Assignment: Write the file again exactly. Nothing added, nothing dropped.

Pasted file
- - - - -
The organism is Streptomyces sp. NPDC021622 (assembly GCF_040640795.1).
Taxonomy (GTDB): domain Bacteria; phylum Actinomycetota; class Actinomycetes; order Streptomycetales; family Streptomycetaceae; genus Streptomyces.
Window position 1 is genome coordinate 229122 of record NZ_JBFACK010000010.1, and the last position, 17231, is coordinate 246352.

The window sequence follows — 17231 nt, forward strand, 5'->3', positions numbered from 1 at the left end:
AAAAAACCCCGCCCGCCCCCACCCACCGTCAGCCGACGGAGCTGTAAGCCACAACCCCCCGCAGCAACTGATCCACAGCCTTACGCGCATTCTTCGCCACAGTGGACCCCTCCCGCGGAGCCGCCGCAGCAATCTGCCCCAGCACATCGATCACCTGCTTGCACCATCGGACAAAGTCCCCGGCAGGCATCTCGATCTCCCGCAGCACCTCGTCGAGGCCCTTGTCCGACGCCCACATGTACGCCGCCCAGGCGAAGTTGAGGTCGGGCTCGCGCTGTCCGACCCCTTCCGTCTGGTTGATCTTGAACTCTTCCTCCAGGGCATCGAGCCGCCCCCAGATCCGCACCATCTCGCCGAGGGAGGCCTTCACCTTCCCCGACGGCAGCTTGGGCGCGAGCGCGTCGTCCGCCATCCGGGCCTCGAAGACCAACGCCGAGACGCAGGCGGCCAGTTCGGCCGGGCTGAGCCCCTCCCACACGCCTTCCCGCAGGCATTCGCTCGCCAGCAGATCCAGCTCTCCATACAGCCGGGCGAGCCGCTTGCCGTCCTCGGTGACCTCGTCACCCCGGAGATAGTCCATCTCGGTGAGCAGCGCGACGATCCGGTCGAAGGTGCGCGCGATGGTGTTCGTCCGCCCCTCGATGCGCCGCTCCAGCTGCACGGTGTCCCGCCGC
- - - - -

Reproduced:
The organism is Streptomyces sp. NPDC021622 (assembly GCF_040640795.1).
Taxonomy (GTDB): domain Bacteria; phylum Actinomycetota; class Actinomycetes; order Streptomycetales; family Streptomycetaceae; genus Streptomyces.
Window position 1 is genome coordinate 229122 of record NZ_JBFACK010000010.1, and the last position, 17231, is coordinate 246352.

The window sequence follows — 17231 nt, forward strand, 5'->3', positions numbered from 1 at the left end:
AAAAAACCCCGCCCGCCCCCACCCACCGTCAGCCGACGGAGCTGTAAGCCACAACCCCCCGCAGCAACTGATCCACAGCCTTACGCGCATTCTTCGCCACAGTGGACCCCTCCCGCGGAGCCGCCGCAGCAATCTGCCCCAGCACATCGATCACCTGCTTGCACCATCGGACAAAGTCCCCGGCAGGCATCTCGATCTCCCGCAGCACCTCGTCGAGGCCCTTGTCCGACGCCCACATGTACGCCGCCCAGGCGAAGTTGAGGTCGGGCTCGCGCTGTCCGACCCCTTCCGTCTGGTTGATCTTGAACTCTTCCTCCAGGGCATCGAGCCGCCCCCAGATCCGCACCATCTCGCCGAGGGAGGCCTTCACCTTCCCCGACGGCAGCTTGGGCGCGAGCGCGTCGTCCGCCATCCGGGCCTCGAAGACCAACGCCGAGACGCAGGCGGCCAGTTCGGCCGGGCTGAGCCCCTCCCACACGCCTTCCCGCAGGCATTCGCTCGCCAGCAGATCCAGCTCTCCATACAGCCGGGCGAGCCGCTTGCCGTCCTCGGTGACCTCGTCACCCCGGAGATAGTCCATCTCGGTGAGCAGCGCGACGATCCGGTCGAAGGTGCGCGCGATGGTGTTCGTCCGCCCCTCGATGCGCCGCTCCAGCTGCACGGTGTCCCGCCGC